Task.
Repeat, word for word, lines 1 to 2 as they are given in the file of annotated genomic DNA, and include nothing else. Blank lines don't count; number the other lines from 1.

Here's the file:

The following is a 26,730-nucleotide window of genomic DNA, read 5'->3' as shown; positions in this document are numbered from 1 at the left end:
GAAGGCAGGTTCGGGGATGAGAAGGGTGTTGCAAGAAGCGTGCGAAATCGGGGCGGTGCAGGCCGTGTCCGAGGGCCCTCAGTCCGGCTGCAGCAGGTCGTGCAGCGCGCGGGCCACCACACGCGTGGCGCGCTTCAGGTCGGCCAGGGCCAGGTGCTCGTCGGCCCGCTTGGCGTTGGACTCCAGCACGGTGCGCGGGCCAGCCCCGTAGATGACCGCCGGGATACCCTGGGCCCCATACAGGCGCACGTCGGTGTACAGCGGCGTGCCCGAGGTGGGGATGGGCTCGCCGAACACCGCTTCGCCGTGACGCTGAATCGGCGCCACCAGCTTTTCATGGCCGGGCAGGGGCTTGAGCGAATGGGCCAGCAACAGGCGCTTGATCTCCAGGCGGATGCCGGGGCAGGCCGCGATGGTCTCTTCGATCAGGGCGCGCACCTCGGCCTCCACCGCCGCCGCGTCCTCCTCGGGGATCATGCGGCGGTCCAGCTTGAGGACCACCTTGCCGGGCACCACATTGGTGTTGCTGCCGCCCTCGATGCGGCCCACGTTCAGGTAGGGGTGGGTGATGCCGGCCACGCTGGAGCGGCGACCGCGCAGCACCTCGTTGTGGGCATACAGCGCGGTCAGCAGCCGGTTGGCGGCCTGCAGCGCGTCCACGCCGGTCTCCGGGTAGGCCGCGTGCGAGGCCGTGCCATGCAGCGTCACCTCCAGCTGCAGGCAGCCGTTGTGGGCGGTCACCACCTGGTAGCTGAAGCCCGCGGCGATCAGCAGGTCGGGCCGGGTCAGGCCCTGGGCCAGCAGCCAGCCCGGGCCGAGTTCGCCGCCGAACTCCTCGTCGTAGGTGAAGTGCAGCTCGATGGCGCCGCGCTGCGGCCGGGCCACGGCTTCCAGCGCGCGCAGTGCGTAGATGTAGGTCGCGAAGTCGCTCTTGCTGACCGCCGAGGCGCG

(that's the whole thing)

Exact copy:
The following is a 26,730-nucleotide window of genomic DNA, read 5'->3' as shown; positions in this document are numbered from 1 at the left end:
GAAGGCAGGTTCGGGGATGAGAAGGGTGTTGCAAGAAGCGTGCGAAATCGGGGCGGTGCAGGCCGTGTCCGAGGGCCCTCAGTCCGGCTGCAGCAGGTCGTGCAGCGCGCGGGCCACCACACGCGTGGCGCGCTTCAGGTCGGCCAGGGCCAGGTGCTCGTCGGCCCGCTTGGCGTTGGACTCCAGCACGGTGCGCGGGCCAGCCCCGTAGATGACCGCCGGGATACCCTGGGCCCCATACAGGCGCACGTCGGTGTACAGCGGCGTGCCCGAGGTGGGGATGGGCTCGCCGAACACCGCTTCGCCGTGACGCTGAATCGGCGCCACCAGCTTTTCATGGCCGGGCAGGGGCTTGAGCGAATGGGCCAGCAACAGGCGCTTGATCTCCAGGCGGATGCCGGGGCAGGCCGCGATGGTCTCTTCGATCAGGGCGCGCACCTCGGCCTCCACCGCCGCCGCGTCCTCCTCGGGGATCATGCGGCGGTCCAGCTTGAGGACCACCTTGCCGGGCACCACATTGGTGTTGCTGCCGCCCTCGATGCGGCCCACGTTCAGGTAGGGGTGGGTGATGCCGGCCACGCTGGAGCGGCGACCGCGCAGCACCTCGTTGTGGGCATACAGCGCGGTCAGCAGCCGGTTGGCGGCCTGCAGCGCGTCCACGCCGGTCTCCGGGTAGGCCGCGTGCGAGGCCGTGCCATGCAGCGTCACCTCCAGCTGCAGGCAGCCGTTGTGGGCGGTCACCACCTGGTAGCTGAAGCCCGCGGCGATCAGCAGGTCGGGCCGGGTCAGGCCCTGGGCCAGCAGCCAGCCCGGGCCGAGTTCGCCGCCGAACTCCTCGTCGTAGGTGAAGTGCAGCTCGATGGCGCCGCGCTGCGGCCGGGCCACGGCTTCCAGCGCGCGCAGTGCGTAGATGTAGGTCGCGAAGTCGCTCTTGCTGACCGCCGAGGCGCG